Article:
Trade deficit or trade surplus

The U.S trade deficit rose to its highest level since October 2008. The U.S trade deficit rose to $51,4bn in March, which is up 43,1%. The dollar have skyrocketed and made it cheaper to buy products and services and more expensive to sell.

This makes it more expensive to export which is hurting the U.S exporters. The strength of the dollar makes it more difficult to sell products because they will be too expensive and less competitive.

The U.S has been running consistent trade deficit since 1976 due to high imports of oil and consumer products. Balance of Trade reached an all time high of $19bn in June of 1975, and a record low of -$67bn in August of 2006.


Stack of $100 bills

Consumer goods, capital and foods` imports peaked at a record high in March and petroleum imports fell to the lowest level on record. Imports of mobile phones helped increase the U.S trade deficit. U.S imports whooped 7,71 percent and its exports rose by 0,88 percent in March

On the other side, Ben Bernanke said last month that Germany`s surplus is a problem. Five years ago, U.S Treasury secretary Tim Geithner scolded Germany for its large trade surplus.

In 2013, the U.S Treasury formally rebuked Germany`s for its export successes. In 2014, the French government also presented some strange ideas on how to reduce Germany`s competitivness.

Germany posted a €19,2bn trade surplus in February 2015. Up from €16,2 a year earlier, as exports grew faster than imports.

Previous Fed Chairman Ben Bernanke has a point. Germany is benefiting from an exchange rate that is too low for its economy.

Ben Bernanke writes; «The comparatively weak euro is an underappreciated benefit to Germany of its participation in the currency union. If Germany were still using the Deutschmarks, presumably the DM would be much stronger than the euro is today, reducing the cost advantage of German exports substantially.»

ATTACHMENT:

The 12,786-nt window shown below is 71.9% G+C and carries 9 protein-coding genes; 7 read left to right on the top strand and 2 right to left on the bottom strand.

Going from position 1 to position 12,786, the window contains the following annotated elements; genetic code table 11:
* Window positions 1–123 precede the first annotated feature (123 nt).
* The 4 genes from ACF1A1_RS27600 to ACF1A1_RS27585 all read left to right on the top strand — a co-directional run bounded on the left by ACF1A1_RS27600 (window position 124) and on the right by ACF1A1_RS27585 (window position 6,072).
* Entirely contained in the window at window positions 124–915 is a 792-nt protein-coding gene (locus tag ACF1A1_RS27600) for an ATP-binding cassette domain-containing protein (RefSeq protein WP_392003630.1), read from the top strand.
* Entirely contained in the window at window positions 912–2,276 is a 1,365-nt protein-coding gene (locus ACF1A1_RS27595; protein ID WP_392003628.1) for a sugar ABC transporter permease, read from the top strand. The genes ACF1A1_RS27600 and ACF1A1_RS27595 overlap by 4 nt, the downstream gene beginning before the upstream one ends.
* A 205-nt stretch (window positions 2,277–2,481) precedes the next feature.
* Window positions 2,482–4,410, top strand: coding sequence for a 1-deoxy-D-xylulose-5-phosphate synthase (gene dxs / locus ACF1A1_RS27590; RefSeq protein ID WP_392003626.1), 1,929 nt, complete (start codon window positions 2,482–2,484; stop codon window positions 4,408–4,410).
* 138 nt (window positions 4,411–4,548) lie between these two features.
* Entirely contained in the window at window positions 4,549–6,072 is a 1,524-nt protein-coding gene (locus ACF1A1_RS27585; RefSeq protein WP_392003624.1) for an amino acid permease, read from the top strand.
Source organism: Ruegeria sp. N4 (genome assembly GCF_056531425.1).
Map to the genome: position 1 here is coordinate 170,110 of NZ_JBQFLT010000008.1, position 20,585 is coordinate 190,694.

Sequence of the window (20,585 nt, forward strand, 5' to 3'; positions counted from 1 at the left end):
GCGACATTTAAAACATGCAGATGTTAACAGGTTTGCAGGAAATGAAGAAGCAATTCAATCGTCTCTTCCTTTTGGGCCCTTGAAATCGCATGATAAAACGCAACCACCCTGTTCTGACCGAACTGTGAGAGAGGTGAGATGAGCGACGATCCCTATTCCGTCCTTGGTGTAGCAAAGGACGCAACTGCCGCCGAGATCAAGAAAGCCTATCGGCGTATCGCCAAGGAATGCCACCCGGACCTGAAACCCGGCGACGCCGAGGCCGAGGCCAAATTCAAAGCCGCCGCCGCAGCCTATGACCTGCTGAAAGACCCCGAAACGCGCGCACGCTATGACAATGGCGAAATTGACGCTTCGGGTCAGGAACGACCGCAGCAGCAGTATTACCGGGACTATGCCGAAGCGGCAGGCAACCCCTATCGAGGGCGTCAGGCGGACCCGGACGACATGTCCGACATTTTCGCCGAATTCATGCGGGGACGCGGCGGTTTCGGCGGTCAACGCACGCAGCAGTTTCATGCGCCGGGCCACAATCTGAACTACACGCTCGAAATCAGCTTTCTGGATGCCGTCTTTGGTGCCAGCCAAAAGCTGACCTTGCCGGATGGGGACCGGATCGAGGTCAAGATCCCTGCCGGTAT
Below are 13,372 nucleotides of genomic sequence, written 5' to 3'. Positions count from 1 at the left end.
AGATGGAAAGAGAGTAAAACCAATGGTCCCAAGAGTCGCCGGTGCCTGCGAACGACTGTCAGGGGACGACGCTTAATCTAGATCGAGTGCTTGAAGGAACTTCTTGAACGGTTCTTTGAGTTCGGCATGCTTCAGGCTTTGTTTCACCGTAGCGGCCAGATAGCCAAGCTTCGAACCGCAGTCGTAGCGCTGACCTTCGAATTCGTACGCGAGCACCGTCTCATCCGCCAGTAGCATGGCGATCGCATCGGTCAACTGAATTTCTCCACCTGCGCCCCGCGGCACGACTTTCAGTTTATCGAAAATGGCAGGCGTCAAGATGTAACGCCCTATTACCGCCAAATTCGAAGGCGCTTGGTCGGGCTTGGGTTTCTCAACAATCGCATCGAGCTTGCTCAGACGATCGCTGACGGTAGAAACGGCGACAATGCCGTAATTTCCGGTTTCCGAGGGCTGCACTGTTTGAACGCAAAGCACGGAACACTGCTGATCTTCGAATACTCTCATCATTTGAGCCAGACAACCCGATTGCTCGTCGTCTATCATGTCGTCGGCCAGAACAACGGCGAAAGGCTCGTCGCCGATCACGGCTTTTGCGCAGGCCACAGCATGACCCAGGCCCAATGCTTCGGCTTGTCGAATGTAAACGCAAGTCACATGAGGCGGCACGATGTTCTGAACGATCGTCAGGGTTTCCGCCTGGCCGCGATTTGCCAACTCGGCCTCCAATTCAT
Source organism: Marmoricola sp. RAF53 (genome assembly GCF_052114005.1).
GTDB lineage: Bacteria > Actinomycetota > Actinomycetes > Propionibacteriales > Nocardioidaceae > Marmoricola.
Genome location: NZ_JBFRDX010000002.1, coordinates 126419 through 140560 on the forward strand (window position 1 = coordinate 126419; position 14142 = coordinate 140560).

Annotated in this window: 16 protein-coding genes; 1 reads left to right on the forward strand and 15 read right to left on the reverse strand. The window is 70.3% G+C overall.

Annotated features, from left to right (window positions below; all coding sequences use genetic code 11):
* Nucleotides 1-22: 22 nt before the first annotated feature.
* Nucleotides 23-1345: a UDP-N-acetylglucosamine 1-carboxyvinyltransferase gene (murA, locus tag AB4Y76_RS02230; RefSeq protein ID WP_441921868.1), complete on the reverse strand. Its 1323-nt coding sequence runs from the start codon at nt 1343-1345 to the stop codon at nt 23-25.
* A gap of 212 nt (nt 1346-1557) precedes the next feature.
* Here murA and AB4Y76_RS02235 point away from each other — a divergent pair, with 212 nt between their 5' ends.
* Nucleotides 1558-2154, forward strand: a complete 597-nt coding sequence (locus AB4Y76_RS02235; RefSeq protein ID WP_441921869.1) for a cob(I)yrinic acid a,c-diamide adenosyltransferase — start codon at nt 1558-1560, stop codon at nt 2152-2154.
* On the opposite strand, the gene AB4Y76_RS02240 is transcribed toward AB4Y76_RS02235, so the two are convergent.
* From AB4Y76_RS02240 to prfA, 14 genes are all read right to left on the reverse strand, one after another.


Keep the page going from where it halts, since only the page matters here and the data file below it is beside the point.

Bernanke also explains why Germany`s trade surplus does not correct itself. He writes; «Systems of fixed exchange rates, like the euro union or the gold standard, have historically suffered from the fact that countries with balance of payments deficits come under severe pressure to adjust, while countries with surpluses face no corresponding pressure.»

Should Germany be part of the euro zone if their exchange rate is out of kilter, and their balance of payments surplus appears persistent just because they are part of a fixed exchange rate system?

The problem can be solved if they exit the euro zone. Their trade surplus will decline. So will its competitiveness, and their currency will appreciate. Germany is an export country like China, but the U.S is not an export country. What is the best? Surplus or deficit?

First of all; The balance of trade compares the value of a country`s exports of goods and services against its imports. When exports are greater than imports, that`s a trade surplus, which is generally considered a favorable trade balance.

When the value of imports outweighs the value of exports, is a trade deficit, and this is generally considered an unfavorable trade balance. But it all depends on where the country is in its business cycle, how long the deficit or surplus has been ongoing, and the reasons behind it.

The balance of trade is important because it`s a large component of the current account.

Countries generally try to create trade policies that encourage a trade surplus. They consider this to be a favorable trade balance because it`s like making a profit as a country. If you sell more and get higher income, then you will have more capital for your residents.

This will translate into a higher standard of living. That`s because your businesses will sustain a competitive advantage by gaining the expertise in producing everything they export. They will hire more workers, reducing unemployment and generating more income for their residents.

But U.S have a trade deficit, and Germany have a surplus. Is it good for the U.S to have deficit?

Sometimes, a trade deficit can actually be a more favorable balance of trade. It all depends on where the country is in its business cycle. If a country has a trade deficit, its imports can be raw materials which it converts to finished goods and re-exports out. A country`s trade deficit can be a result of a strong economic growth, which allows its residents to enjoy the higher standard of living.

On the other side; Romania`s dictator Nicolae Ceausescu, created a trade surplus through protectionism and forcing Romanians to save, and not spend on imports. This resulted in such a low standard of living (Source; CIA World Factbook).

But a trade surplus is not always a favorable trade balance. Japan and China are both dependent on exports to drive economic growth. To maintain this surplus, they both purchase large amount of U.S Treasuries to keep the dollar`s value high, and their value of their currencies low to make their exports competitively priced.


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